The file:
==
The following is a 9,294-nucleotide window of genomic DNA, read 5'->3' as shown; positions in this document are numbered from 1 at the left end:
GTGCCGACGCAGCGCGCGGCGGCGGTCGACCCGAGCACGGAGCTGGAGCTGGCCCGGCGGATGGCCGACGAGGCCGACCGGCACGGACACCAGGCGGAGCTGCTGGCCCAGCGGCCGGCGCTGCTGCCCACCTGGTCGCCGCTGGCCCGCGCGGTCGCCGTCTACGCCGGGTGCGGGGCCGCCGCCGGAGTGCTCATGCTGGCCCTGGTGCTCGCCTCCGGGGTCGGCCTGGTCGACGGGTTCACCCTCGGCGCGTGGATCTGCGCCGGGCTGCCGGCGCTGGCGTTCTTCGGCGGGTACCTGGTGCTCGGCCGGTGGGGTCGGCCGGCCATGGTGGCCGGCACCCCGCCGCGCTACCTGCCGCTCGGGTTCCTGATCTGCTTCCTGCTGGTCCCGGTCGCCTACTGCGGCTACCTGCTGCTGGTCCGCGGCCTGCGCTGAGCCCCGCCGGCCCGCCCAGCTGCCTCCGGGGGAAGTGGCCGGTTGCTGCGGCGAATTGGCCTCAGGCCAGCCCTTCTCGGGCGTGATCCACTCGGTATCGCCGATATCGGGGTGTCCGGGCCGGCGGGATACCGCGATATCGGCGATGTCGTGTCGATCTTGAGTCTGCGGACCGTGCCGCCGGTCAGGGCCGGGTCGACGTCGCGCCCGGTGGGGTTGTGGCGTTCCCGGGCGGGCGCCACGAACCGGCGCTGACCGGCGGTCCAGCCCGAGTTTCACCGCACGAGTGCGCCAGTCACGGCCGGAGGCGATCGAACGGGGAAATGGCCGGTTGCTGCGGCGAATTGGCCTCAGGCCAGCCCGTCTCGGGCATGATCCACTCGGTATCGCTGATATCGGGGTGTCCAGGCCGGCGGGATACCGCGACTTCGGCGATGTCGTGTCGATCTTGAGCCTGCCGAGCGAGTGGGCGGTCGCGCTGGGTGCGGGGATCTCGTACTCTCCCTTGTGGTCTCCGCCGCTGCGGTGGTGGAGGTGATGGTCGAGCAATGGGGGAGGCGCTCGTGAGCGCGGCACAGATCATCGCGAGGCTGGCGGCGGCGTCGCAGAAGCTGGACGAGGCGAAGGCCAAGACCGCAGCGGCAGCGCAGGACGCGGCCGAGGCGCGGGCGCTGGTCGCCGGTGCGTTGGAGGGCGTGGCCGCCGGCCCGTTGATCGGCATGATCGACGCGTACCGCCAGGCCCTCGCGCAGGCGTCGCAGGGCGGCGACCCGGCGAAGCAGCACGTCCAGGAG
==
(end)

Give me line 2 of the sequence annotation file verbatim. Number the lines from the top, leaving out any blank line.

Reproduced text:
GTGCCGACGCAGCGCGCGGCGGCGGTCGACCCGAGCACGGAGCTGGAGCTGGCCCGGCGGATGGCCGACGAGGCCGACCGGCACGGACACCAGGCGGAGCTGCTGGCCCAGCGGCCGGCGCTGCTGCCCACCTGGTCGCCGCTGGCCCGCGCGGTCGCCGTCTACGCCGGGTGCGGGGCCGCCGCCGGAGTGCTCATGCTGGCCCTGGTGCTCGCCTCCGGGGTCGGCCTGGTCGACGGGTTCACCCTCGGCGCGTGGATCTGCGCCGGGCTGCCGGCGCTGGCGTTCTTCGGCGGGTACCTGGTGCTCGGCCGGTGGGGTCGGCCGGCCATGGTGGCCGGCACCCCGCCGCGCTACCTGCCGCTCGGGTTCCTGATCTGCTTCCTGCTGGTCCCGGTCGCCTACTGCGGCTACCTGCTGCTGGTCCGCGGCCTGCGCTGAGCCCCGCCGGCCCGCCCAGCTGCCTCCGGGGGAAGTGGCCGGTTGCTGCGGCGAATTGGCCTCAGGCCAGCCCTTCTCGGGCGTGATCCACTCGGTATCGCCGATATCGGGGTGTCCGGGCCGGCGGGATACCGCGATATCGGCGATGTCGTGTCGATCTTGAGTCTGCGGACCGTGCCGCCGGTCAGGGCCGGGTCGACGTCGCGCCCGGTGGGGTTGTGGCGTTCCCGGGCGGGCGCCACGAACCGGCGCTGACCGGCGGTCCAGCCCGAGTTTCACCGCACGAGTGCGCCAGTCACGGCCGGAGGCGATCGAACGGGGAAATGGCCGGTTGCTGCGGCGAATTGGCCTCAGGCCAGCCCGTCTCGGGCATGATCCACTCGGTATCGCTGATATCGGGGTGTCCAGGCCGGCGGGATACCGCGACTTCGGCGATGTCGTGTCGATCTTGAGCCTGCCGAGCGAGTGGGCGGTCGCGCTGGGTGCGGGGATCTCGTACTCTCCCTTGTGGTCTCCGCCGCTGCGGTGGTGGAGGTGATGGTCGAGCAATGGGGGAGGCGCTCGTGAGCGCGGCACAGATCATCGCGAGGCTGGCGGCGGCGTCGCAGAAGCTGGACGAGGCGAAGGCCAAGACCGCAGCGGCAGCGCAGGACGCGGCCGAGGCGCGGGCGCTGGTCGCCGGTGCGTTGGAGGGCGTGGCCGCCGGCCCGTTGATCGGCATGATCGACGCGTACCGCCAGGCCCTCGCGCAGGCGTCGCAGGGCGGCGACCCGGCGAAGCAGCACGTCCAGGAG